Tag: art news

Venice biennial 2017:  a crappy show with rave reviews

If you regret that you haven’t seen the show yet, don’t. Venice Biennale 2017 is monumental on concept and degraded on visuals, heavy on installations, and weak on any form of painting, huge on scale and tiny on emotion. Chief curator of the Pompidou center in Paris, Christine Macel  has arranged the exhibition in a number of pavilions -realms which flow together with concept art titled “Viva arte Viva!”

While paid entrance to the biennale invites you to visit vast spaces of the Arsenale and the Giardini, a number of other pavilions are scattered throughout Venice in medieval palazzos with gardens with free entrance and somewhat better art. Regardless the location, each pavilion usually represents a single country with its native artists showing off their talent to the multilingual public.

9 chapters or realms, 86 countries, 120 artists- a single feeling of confusion. The show opens up with large-scale installations situated between a long stretch of bare, tall brick halls of the Arsenale (medieval Venetian warehouse for arms and boats).

Karla Black abstract sculptures

 

Venice biennial 2017: the Arsenale

Overall, the show is missing on making a powerful statement simply because the visuals fall far behind the heavy concept. Boring to the eyes and craftsy at best, the viewer has to read lengthy statements in provided brochures to “get” the idea behind the pieces. To install such exhibition in Venice is like to bring a first-grader to perform a concerto. Venice overflows with art and history, while the biennial rejects any slightest idea of having representational art on its grounds. The exception is the Venetian pavilion itself that defies the curator’s voice with sparkling jewelry, chandeliers, gowns and sophisticated glass that highlights artist’s labor and skill.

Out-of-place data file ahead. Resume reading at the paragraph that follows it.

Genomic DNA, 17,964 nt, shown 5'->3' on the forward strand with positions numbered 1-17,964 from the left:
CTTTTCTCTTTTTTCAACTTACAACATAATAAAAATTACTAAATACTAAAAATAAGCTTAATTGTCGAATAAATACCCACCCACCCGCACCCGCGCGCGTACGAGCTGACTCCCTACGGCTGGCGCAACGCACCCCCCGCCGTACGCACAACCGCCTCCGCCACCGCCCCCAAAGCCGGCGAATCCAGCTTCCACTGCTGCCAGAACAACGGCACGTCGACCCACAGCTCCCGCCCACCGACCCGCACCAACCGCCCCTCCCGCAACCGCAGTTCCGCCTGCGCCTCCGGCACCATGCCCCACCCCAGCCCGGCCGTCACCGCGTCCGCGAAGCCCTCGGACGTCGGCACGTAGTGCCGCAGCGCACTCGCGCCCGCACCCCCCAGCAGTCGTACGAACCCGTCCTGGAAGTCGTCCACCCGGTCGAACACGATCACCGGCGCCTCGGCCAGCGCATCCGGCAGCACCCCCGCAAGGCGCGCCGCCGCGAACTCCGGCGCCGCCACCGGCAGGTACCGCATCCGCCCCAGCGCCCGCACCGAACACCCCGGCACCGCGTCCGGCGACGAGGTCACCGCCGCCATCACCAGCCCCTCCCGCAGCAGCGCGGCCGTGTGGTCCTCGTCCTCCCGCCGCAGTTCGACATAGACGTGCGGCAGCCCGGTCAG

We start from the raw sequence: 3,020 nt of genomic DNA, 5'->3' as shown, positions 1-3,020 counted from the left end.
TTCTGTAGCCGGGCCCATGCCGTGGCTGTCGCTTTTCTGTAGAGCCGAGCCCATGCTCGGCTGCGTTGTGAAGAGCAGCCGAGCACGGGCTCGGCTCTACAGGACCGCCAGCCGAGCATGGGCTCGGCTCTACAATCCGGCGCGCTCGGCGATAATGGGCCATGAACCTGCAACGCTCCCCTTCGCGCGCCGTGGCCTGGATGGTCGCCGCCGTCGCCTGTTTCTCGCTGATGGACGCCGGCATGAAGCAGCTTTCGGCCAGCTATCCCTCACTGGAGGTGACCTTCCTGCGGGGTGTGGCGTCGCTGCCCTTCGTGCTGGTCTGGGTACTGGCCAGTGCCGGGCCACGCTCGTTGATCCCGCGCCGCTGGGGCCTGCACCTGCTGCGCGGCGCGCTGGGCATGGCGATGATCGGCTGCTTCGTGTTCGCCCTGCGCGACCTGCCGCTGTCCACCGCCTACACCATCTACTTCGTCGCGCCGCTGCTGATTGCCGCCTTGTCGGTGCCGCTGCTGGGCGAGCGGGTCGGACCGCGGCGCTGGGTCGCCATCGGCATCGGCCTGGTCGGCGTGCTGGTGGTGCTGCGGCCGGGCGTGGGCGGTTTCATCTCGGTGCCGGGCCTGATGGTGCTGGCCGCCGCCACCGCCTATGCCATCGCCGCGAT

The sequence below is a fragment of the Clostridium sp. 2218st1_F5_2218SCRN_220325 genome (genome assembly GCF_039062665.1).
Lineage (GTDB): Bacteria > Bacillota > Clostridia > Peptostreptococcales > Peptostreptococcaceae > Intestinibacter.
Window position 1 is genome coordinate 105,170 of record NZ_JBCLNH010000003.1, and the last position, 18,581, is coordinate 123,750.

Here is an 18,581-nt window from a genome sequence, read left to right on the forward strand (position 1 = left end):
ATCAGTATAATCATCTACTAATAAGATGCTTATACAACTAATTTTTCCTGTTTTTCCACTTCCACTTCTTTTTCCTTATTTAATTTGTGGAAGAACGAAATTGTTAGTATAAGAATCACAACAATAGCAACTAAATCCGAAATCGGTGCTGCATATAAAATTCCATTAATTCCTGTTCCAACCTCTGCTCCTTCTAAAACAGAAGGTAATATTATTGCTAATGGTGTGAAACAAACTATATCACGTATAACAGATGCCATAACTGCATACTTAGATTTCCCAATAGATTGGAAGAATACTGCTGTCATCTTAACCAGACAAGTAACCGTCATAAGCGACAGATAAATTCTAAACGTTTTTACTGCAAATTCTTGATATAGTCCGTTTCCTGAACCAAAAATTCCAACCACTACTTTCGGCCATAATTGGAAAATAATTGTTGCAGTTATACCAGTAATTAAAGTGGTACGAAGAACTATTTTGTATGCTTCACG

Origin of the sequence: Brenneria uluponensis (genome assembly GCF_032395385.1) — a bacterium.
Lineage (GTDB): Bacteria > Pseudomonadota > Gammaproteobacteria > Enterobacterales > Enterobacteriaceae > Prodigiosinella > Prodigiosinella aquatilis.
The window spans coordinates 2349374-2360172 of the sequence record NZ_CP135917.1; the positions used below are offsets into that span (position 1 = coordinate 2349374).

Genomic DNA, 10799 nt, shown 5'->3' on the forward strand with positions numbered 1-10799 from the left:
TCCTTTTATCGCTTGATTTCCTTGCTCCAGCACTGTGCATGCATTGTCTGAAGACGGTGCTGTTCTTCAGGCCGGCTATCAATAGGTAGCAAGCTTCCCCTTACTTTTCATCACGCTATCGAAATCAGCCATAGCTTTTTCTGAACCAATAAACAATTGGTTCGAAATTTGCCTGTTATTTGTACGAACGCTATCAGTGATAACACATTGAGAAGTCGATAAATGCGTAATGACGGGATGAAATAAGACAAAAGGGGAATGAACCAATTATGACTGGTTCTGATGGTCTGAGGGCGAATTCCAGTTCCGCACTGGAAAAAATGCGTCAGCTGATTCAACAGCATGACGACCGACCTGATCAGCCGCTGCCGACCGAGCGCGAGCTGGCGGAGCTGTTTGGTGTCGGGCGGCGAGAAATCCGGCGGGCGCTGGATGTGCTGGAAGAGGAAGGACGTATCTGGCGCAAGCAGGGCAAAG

A woman’s head is picking out from a hole in the floor with piles of clothes arranged in a circle.

The Romanian Pavilion

Like in a fairy-tale about the naked king, fooling of people takes place in the exhibition stating what they see is ART.  Rooms after rooms visitors encounter piles of materials, fabric, metals or abstract sculptures, that often have profound meaning expressed through riveting writing. However these endless primitive installations and videos leave the spectators  confused on what ART signifies or how artful it really is.

First, art exists to bring our attention to something, to make a statement, or to leave a record of times lived. Curated as apolitical and without a clear message, the biennial misses to deliver on any of these points.

The German Pavilion

More rooms

Second, Visual arts are called visual for a reason. Because the artist’s call to attention and its impact is visual, conceptual art rarely leaves considerable emotional impact. Even when the concept is heavy, it’s weakened by the absence of the visual perception we all possess. Therefore, such installations should get a specific classification and not get mixed up or promoted as great ART. Such notion lowers and even abolishes any standard for an artist to aspire to, and for people to learn to understand or appreciate. Why did we keep high standard in music or dance and completely abolished the one in art? It’s not the absence of artists willing to travel years in education to achieve something worthwhile of people’s attention, it’s about few art critics and curators, influential art shakers who pick and choose, add and subtract – curate according to their tastes, business practice and economic whims.

 

The pavilion of Shamans

Art installations that catch attention

On the upside, the exhibition is gender-even, nationality-diverse, with the majority of the unknown artists representing both influential and obscure countries.

There are a few art installations at the main complex of the biennale that caught my eye, making a statement.

The Zimbabwe Pavilion
Zimbabwe pavilion
The Russian pavilion
Russian Pavilion: Change of Decorum. Growing aggression, terror, irrational life of people, control and manipulation of masses are the themes of the art installation with drones, people, soldiers and androids living in the “transparent world.”

The Chile Pavilion
Artist Bernardo Oyarzun explores the theme of the current representation of the Mapuche community, a group of indigenous inhabitants of southcentral Chile and southwestern Argentina. Dark room features an installation of over 1,000 Mapuche kollong masks, traditionally used in ceremonies. Note that 40 Mapuche artisans produced these handmade masks commissioned by the artist who installed them in the pavilion.